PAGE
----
WITH "SHAME," Michael Fassbender continues to, uh, flesh out one of the great calender-year acting feats in recent history.
When has an actor ever been so good in so many different roles?
He was an impeccable Rochester in "Jane Eyre," and somehow managed to look respectable in "X-Men Origins" wearing his Magneto helmet, a piece of headgear that defeated even the great Ian McKellen. And we've yet to see him as Carl Jung in "A Dangerous Method."
Now comes "Shame," an NC-17 movie starring Fassbender as Brandon, a man with a compulsive need to consume pornography and pursue anonymous sexual encounters.
The role leaves Fassbender naked in front of the camera in ways literal and figurative. As a man damaged by a traumatic childhood (details are left purposefully vague), he's uncomfortable expressing himself, and says little in the course of "Shame."
On top of that, he's often left alone in front of the camera for minutes at a time - no dialogue, no coverage, no cutting.
"Shame" is the work of British artist-turned-director Steve McQueen, whose comfort level with lingering, highly candid images of the human body made his prison movie "Hunger" so startling.
McQueen simply has no fear of the 5-minute take, often without the safety net provided by words.
Case in point: One of the movie's best moments has Brandon eyeing an attractive young woman on the subway. At first, it seems like a handsome stranger seeking confirmation of mutual attraction by means of a discreet glance.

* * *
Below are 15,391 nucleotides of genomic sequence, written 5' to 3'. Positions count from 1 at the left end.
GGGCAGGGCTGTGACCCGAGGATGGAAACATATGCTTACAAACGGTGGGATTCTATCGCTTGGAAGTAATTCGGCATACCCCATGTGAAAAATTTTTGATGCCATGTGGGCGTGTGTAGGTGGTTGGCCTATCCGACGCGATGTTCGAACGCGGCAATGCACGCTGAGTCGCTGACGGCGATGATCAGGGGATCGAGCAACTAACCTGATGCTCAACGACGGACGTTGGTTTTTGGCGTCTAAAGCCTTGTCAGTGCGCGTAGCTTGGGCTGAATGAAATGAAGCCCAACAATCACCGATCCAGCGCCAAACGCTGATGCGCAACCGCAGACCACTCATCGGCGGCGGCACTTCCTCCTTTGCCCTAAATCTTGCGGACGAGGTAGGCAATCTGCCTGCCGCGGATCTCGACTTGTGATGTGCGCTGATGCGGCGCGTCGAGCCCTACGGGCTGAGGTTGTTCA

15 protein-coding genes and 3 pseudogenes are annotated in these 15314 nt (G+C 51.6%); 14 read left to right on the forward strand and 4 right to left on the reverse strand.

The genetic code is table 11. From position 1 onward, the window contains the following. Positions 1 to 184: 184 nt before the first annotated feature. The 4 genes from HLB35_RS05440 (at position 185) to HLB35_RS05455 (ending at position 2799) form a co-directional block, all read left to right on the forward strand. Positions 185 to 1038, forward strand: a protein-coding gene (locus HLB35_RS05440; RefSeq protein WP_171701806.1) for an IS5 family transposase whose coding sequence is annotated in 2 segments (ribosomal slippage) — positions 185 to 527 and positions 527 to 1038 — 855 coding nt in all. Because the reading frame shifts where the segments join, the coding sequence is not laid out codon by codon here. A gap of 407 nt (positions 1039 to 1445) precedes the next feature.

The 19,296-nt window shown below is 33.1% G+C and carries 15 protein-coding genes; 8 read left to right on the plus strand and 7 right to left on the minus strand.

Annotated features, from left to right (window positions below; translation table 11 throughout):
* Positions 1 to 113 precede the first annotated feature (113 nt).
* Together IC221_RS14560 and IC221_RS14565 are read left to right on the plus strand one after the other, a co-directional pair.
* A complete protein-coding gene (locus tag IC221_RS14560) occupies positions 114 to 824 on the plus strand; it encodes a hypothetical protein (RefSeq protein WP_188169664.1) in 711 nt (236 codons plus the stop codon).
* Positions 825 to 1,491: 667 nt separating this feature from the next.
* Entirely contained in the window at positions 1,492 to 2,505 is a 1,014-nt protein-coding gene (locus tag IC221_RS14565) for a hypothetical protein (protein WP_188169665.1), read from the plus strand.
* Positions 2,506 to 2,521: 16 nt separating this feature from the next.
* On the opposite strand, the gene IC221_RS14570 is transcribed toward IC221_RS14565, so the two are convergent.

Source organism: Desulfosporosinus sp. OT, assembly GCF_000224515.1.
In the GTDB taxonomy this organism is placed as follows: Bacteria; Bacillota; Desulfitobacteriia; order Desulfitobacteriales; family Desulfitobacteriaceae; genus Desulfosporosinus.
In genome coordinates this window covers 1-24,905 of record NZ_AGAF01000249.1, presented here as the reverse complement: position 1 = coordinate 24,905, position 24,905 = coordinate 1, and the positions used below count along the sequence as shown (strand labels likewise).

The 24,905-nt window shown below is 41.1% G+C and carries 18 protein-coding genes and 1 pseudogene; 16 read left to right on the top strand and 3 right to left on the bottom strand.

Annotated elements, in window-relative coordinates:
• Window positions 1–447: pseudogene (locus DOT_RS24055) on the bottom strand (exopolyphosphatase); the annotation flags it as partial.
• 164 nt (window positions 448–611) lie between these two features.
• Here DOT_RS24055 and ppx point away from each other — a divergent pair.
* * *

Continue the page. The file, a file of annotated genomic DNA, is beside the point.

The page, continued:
But Brandon, the addict who craves anonymous sexual encounters (can't have sex any other way), gradually turns his flirtatious gaze into a fixed and predatory stare, and the young woman, after several minutes of this, flees in terror.
It's a riveting moment. There's another one, related to Brandon's tortured history and tormented psyche: He survives emotionally only by withdrawing from meaningful personal contact. His controlled, antiseptic world comes apart when his wayward sister (Carey Mulligan) shows up to crash on his couch.
This is more intimacy than Brandon can bear - amplified by the fact that she apparently knows the source of his addictions and his shame, and shares them.
This all builds to a moment when he goes to see her sing in a club, and sister serenades brother with a minimalist, a cappella version of the Frank Sinatra standard "New York" that turns the song on its head, making it a ballad of dashed dreams and unspoken suffering.
McQueen lets the song play to its entire length, creating one of the most peculiar and oddly engrossing pieces of film you'll see this year.
By now, there can be no question that McQueen knows how to mix good performances and visual panache to create compelling moments. But can he fit them together to form a dynamic dramatic arc?